Conference Coverage

Comorbid spondyloarthritis and fibromyalgia lower response to TNF inhibitors


Key clinical point: Comorbid axial spondyloarthritis and fibromyalgia are associated with a lower response to biologic therapy.

Major finding: About 35% vs. 45% of patients who did and did not meet research criteria for fibromyalgia had an ASAS20 response at 3 months.

Study details: Data on 1,750 participants of the British Society for Rheumatology Biologics Register in Ankylosing Spondylitis (BSRBR-AS).

Disclosures: The BSRBR-AS is funded by the British Society for Rheumatology, which in turn receives funding from AbbVie, Pfizer, and UCB. Dr. Macfarlane did not provide any disclosures but has previously acknowledged receiving an honorarium from Pfizer and research funding from AbbVie and Pfizer for the Scotland Registry for Ankylosing Spondylitis study.

Source: Macfarlane GJ et al. Rheumatology. 2018;57(Suppl. 3):key075.183.



– Individuals with axial spondyloarthritis (axSpA) who have comorbid fibromyalgia do respond to biologic therapy but at a seemingly lower rate if they have a high symptom score during early assessments.

Data from the British Society for Rheumatology Biologics Register in Ankylosing Spondylitis (BSRBR-AS) showed that participants with axSpA who were starting biologic therapy with a tumor necrosis factor inhibitor (TNFi) for the first time also had worse disease activity at baseline if they met fibromyalgia research criteria than if they did not.

Dr. Gary Macfarlane, clinical chair in epidemiology at the University of Aberdeen, Scotland Sara Freeman/MDedge News

Dr. Gary Macfarlane

These findings show that there are “considerable unmet needs” for patients with axSpA and comorbid fibromyalgia, even though they had some improvement, Gary J. Macfarlane, MBChB, PhD, the BSRBR-AS’s chief investigator, reported at the British Society for Rheumatology annual conference.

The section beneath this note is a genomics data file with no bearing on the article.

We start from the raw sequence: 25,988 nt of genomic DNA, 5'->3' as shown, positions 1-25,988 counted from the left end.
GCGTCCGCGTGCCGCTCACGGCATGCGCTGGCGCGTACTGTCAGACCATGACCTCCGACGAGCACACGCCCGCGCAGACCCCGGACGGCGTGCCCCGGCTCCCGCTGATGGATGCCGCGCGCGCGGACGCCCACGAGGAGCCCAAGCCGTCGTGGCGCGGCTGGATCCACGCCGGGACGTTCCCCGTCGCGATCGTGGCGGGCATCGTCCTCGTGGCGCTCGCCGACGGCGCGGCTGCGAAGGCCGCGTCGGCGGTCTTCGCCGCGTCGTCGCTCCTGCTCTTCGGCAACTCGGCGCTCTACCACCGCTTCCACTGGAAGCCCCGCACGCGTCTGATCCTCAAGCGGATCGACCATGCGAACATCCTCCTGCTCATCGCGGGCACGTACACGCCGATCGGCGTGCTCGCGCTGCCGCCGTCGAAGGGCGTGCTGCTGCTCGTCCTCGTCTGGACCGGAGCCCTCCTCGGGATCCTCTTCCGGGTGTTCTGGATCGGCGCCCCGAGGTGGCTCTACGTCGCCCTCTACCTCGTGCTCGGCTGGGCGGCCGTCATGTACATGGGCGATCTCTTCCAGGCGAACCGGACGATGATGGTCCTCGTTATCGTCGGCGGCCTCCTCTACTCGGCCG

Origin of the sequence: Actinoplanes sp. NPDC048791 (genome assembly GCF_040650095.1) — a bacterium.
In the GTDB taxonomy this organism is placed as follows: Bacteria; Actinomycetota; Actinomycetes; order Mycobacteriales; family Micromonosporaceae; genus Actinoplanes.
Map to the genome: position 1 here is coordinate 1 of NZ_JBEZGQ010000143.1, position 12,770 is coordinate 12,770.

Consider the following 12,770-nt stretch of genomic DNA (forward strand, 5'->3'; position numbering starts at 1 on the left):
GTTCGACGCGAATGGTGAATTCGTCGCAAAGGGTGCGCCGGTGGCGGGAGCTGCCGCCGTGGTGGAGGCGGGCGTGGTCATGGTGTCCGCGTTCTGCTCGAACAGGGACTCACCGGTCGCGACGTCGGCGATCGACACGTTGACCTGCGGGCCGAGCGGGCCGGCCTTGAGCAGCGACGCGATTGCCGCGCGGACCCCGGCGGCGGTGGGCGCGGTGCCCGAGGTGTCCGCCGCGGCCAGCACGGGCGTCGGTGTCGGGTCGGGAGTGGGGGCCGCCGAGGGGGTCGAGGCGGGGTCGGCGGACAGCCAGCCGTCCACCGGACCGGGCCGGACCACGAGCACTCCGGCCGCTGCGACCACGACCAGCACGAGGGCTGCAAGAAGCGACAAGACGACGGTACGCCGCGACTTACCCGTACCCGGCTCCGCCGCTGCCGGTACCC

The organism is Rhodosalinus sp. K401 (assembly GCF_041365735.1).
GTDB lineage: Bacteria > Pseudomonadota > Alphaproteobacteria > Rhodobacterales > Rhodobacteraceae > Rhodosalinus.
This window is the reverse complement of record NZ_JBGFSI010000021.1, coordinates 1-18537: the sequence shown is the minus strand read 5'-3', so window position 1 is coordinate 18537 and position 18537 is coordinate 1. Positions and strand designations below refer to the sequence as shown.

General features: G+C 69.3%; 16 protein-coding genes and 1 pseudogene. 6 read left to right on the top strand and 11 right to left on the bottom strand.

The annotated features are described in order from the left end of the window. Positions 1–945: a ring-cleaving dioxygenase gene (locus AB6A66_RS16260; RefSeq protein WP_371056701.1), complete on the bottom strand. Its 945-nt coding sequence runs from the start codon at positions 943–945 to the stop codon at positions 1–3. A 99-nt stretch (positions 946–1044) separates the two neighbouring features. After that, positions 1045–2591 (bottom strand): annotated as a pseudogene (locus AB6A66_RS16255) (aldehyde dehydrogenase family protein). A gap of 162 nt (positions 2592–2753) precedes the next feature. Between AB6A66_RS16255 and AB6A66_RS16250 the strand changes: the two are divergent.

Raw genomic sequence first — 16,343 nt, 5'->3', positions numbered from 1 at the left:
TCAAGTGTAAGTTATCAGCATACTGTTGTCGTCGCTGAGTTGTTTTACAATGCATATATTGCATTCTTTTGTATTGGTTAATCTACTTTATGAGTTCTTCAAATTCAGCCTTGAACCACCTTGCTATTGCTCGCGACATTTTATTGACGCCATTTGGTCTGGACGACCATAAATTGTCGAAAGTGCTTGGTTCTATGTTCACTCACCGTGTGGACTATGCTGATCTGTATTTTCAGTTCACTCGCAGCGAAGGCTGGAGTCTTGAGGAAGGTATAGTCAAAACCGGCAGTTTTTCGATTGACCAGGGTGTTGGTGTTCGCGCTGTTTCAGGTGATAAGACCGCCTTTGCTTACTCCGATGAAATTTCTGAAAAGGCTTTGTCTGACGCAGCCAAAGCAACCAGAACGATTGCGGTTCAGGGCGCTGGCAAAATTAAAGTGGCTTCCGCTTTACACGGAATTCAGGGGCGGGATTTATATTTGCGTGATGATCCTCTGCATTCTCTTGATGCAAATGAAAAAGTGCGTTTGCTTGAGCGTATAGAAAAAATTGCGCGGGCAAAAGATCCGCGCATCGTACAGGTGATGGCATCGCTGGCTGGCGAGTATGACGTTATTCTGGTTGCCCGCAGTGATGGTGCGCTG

“The issue of fibromyalgia as a comorbidity in axial SpA has been the subject of current considerable interest,” said Dr. Macfarlane, who is Clinical Chair in Epidemiology at the University of Aberdeen (Scotland), where the BSRBR-AS is run. This is for several reasons: “One is the challenge of identifying patients with axial SpA who have comorbid fibromyalgia.

“The second is the concern that comorbid fibromyalgia may have an effect on disease indices such as BASDAI [Bath Ankylosing Spondylitis Disease Activity Index],” Dr. Macfarlane observed.

This leads to the third issue: “Are patients with comorbid fibromyalgia inappropriately receiving biological therapy, and how do they respond if they do receive it?”

Previous data from the BSRBR-AS have shown that approximately one in five patients with axSpA meet research criteria for fibromyalgia (Arthritis Rheumatol. 2017;69:2144-50) and that the prevalence of the comorbidity was higher in those who met Assessment of SpondyloArthritis International Society imaging criteria and lower in those who only met clinical criteria (25% vs. 10%).


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